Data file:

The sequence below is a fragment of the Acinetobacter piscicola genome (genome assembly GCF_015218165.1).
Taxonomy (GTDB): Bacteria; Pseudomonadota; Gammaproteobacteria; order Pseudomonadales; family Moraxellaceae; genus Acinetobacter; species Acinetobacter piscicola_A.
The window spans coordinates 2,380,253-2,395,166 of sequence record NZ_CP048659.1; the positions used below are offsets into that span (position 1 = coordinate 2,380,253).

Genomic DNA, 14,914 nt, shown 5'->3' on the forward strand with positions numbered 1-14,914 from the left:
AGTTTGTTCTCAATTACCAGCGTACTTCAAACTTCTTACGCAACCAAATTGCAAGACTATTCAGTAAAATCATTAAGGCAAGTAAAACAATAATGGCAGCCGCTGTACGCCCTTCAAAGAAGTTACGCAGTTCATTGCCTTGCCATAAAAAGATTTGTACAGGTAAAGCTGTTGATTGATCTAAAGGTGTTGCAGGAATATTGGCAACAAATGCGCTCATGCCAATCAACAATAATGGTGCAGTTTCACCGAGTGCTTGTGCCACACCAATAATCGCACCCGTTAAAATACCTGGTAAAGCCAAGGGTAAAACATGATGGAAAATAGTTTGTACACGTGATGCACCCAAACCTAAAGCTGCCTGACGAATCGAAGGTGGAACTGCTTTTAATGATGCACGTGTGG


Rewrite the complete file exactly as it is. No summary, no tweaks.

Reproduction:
The sequence below is a fragment of the Acinetobacter piscicola genome (genome assembly GCF_015218165.1).
Taxonomy (GTDB): Bacteria; Pseudomonadota; Gammaproteobacteria; order Pseudomonadales; family Moraxellaceae; genus Acinetobacter; species Acinetobacter piscicola_A.
The window spans coordinates 2,380,253-2,395,166 of sequence record NZ_CP048659.1; the positions used below are offsets into that span (position 1 = coordinate 2,380,253).

Genomic DNA, 14,914 nt, shown 5'->3' on the forward strand with positions numbered 1-14,914 from the left:
AGTTTGTTCTCAATTACCAGCGTACTTCAAACTTCTTACGCAACCAAATTGCAAGACTATTCAGTAAAATCATTAAGGCAAGTAAAACAATAATGGCAGCCGCTGTACGCCCTTCAAAGAAGTTACGCAGTTCATTGCCTTGCCATAAAAAGATTTGTACAGGTAAAGCTGTTGATTGATCTAAAGGTGTTGCAGGAATATTGGCAACAAATGCGCTCATGCCAATCAACAATAATGGTGCAGTTTCACCGAGTGCTTGTGCCACACCAATAATCGCACCCGTTAAAATACCTGGTAAAGCCAAGGGTAAAACATGATGGAAAATAGTTTGTACACGTGATGCACCCAAACCTAAAGCTGCCTGACGAATCGAAGGTGGAACTGCTTTTAATGATGCACGTGTGG